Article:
Shares of Boyd Gaming (NYSE: BYD) surged Friday after the regional casino operator delivered fourth-quarter earnings that beat Wall Street estimates. That prompted a spate of upward price target revisions among analysts covering the company.
Late Thursday, Las Vegas-based Boyd said it earned $1.63 a share in the last three months of 2022, easily beating the consensus estimate of $1.45. For the fourth quarter and all of last year, the Orleans operator notched record earnings before interest, taxes, depreciation, amortization, restructuring or rent costs (EBITDAR), and revenue.
Boosted by strength in downtown Las Vegas and the locals’ segment, as well as from its properties in the Midwest and the South, Boyd reported fourth-quarter revenue of $922.9 million, up from $879.8 million a year earlier. Several analysts, including Stifel’s Steven Wieczynski, boosted price forecasts on Boyd owing to the impressive showing in the waning stages of 2022.
BYD continues to churn out healthy operating metrics and strong free cash flow (FCF) which is being directed back to shareholders at a rapid pace. With a healthy, low-levered balance sheet, we believe BYD is the perfect name to own in any environment but more so now given the near-term remains an unknown,” he wrote.
He maintains a “buy” rating on the stock while lifting his price target to $81, implying upside of roughly 81% from the February 2 close.
Boyd Returning Capital to Shareholders
Boyd operates 28 casinos in 10 states, including 11 in the Las Vegas area. In Sin City, the operator’s venues cater to tourists (downtown) and locals. That diversification is advantageous in any environment, particularly one where analysts are concerned about a potential slump in consumer spending, as is the case today.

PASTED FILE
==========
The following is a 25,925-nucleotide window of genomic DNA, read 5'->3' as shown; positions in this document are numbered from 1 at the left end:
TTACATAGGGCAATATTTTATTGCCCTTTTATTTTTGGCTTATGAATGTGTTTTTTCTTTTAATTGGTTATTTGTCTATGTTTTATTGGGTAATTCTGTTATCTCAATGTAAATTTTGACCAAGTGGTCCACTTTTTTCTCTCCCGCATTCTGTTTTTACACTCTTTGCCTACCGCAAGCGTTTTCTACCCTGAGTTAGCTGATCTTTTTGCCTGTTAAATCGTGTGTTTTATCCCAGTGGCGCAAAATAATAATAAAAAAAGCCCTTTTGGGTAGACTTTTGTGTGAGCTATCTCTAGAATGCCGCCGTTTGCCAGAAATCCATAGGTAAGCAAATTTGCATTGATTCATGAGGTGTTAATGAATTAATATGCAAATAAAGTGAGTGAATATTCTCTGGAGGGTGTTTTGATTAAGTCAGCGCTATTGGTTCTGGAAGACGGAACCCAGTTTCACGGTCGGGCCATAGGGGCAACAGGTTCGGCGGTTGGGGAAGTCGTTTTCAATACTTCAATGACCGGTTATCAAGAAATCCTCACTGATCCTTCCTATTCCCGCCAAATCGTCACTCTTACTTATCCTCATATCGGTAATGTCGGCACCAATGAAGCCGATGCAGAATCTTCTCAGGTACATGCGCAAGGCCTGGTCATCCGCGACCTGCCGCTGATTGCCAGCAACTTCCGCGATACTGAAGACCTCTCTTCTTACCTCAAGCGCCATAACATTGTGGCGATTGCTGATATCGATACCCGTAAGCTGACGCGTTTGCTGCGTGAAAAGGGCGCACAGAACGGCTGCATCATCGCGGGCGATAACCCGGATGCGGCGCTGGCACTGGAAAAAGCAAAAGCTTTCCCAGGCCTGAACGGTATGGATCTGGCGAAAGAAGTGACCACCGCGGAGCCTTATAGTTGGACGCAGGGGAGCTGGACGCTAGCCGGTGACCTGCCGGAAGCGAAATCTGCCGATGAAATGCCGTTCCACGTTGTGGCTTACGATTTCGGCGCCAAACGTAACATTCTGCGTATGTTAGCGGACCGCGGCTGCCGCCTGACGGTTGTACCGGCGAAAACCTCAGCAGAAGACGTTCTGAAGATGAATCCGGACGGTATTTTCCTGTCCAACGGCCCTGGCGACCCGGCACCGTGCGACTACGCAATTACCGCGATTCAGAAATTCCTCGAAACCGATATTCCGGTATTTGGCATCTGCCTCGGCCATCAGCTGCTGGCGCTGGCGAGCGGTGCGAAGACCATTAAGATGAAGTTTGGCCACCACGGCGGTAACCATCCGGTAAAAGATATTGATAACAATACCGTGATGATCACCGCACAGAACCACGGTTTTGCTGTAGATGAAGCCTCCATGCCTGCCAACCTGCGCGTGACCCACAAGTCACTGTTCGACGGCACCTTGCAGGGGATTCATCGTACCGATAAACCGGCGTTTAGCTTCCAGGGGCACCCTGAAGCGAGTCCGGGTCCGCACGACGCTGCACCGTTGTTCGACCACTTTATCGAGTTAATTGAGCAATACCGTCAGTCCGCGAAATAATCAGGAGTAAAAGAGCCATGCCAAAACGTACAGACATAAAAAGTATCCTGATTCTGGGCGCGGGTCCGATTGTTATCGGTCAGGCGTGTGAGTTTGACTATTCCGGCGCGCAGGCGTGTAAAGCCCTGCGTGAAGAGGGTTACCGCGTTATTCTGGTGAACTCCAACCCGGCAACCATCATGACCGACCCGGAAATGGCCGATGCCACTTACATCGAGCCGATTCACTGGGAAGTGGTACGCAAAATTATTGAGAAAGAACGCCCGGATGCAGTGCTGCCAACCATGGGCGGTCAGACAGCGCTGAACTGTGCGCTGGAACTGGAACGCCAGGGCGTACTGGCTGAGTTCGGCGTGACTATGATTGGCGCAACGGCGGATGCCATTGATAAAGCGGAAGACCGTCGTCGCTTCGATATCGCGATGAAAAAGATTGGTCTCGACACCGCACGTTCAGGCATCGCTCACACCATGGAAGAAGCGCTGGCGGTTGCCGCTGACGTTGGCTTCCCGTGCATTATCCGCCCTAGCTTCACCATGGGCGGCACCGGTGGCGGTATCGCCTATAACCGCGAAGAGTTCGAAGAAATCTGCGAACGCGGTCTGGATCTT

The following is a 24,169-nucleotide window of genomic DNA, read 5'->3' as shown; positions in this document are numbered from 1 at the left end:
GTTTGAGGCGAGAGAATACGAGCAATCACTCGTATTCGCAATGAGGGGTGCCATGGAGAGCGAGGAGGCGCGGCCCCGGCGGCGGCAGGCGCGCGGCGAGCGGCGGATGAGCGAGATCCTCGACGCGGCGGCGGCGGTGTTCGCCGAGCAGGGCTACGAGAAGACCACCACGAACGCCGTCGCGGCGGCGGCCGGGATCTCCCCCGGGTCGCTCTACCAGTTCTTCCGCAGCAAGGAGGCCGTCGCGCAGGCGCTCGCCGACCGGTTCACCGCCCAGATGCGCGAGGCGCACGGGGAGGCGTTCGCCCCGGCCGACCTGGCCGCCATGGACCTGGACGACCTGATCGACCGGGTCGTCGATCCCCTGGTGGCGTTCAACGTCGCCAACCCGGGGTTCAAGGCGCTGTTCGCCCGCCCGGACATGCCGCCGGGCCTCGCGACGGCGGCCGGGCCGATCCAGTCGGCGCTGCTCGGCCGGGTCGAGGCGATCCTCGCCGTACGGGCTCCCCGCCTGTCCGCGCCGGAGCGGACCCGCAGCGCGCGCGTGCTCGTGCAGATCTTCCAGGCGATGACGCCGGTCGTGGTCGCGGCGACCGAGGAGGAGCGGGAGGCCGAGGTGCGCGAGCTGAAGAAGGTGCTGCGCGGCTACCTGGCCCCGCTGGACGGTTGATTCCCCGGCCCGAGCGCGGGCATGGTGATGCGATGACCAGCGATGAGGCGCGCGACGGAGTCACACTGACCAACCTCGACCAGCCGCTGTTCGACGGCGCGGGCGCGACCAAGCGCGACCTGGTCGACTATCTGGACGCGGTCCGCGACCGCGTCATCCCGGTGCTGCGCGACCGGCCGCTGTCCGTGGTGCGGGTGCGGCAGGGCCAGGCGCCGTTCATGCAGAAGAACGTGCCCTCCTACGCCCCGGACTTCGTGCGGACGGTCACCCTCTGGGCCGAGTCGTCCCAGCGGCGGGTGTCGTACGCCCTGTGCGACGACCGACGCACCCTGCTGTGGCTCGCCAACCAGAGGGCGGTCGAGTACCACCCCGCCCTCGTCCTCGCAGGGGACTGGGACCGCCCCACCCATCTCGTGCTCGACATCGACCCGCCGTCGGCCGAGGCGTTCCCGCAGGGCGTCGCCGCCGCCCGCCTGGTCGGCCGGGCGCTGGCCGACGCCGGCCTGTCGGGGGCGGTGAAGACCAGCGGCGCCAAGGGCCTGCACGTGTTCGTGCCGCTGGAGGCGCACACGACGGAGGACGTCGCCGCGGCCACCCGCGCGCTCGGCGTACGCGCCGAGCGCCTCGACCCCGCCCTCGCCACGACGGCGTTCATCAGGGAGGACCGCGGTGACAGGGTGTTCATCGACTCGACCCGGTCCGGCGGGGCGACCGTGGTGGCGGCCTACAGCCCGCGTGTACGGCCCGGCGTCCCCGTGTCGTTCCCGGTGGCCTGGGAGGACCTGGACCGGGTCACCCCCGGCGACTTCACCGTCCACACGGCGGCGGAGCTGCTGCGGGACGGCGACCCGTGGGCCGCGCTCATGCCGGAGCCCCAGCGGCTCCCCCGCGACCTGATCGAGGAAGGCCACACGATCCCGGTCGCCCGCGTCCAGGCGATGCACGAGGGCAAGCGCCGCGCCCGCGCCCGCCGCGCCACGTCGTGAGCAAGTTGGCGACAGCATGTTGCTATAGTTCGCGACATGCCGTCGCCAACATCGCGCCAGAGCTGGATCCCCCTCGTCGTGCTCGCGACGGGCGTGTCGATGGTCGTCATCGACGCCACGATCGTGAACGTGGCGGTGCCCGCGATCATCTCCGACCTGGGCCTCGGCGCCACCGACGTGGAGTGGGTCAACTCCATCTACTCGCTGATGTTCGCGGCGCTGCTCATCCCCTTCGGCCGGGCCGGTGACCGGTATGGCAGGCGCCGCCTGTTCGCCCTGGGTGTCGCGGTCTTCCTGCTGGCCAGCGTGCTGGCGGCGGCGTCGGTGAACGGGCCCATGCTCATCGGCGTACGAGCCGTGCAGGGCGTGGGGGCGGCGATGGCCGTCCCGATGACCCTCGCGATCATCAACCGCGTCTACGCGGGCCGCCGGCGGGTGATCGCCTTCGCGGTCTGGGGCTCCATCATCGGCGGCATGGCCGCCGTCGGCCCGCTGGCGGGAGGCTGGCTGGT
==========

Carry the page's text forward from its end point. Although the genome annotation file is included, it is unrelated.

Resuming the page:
The Suncoast operator continues sporting healthy operating margins and robust free cash flow-generating capabilities, which are being directed to investors in the form of buybacks and dividends. Last year, Boyd allocated $600 million to shareholder rewards, buying back $107 million of its stock in the fourth quarter alone. The company said it has $239 million remaining on previously announced repurchase programs.
Wieczysnki notes that even if a recession arrives, Boyd should be able to continue its shareholder rewards programs. Those efforts would only be threatened by economic calamity on par with the global financial crisis.
“In our opinion, this would allow BYD to still pay dividends, repurchase shares, and even reduce leverage. Saying this another way, we believe we would need to witness a recessionary environment way worse than what was witnessed in 2008/2009 before BYD would have to materially change their current capital return program,” noted the analyst.
Boyd Soaring, But Undervalued
Casino stocks are rallying to start 2023. Up 22% year to date, Boyd is participating in that trend. But even with that, some analysts view the shares as attractively valued.
In a note to clients on Friday, CBRE analyst John DeCree said that even with “some conservatism in our new estimates, valuation remains accommodating for new buyers of the stock.” He has a $75 price target on Boyd.
Stifel’s Wieczynski points out that Boyd trades around a free cash flow yield of 10%. But it should be close to 7% to 8%, implying the stock is worth $74 to $85. Yields move inverse to a stock’s price.
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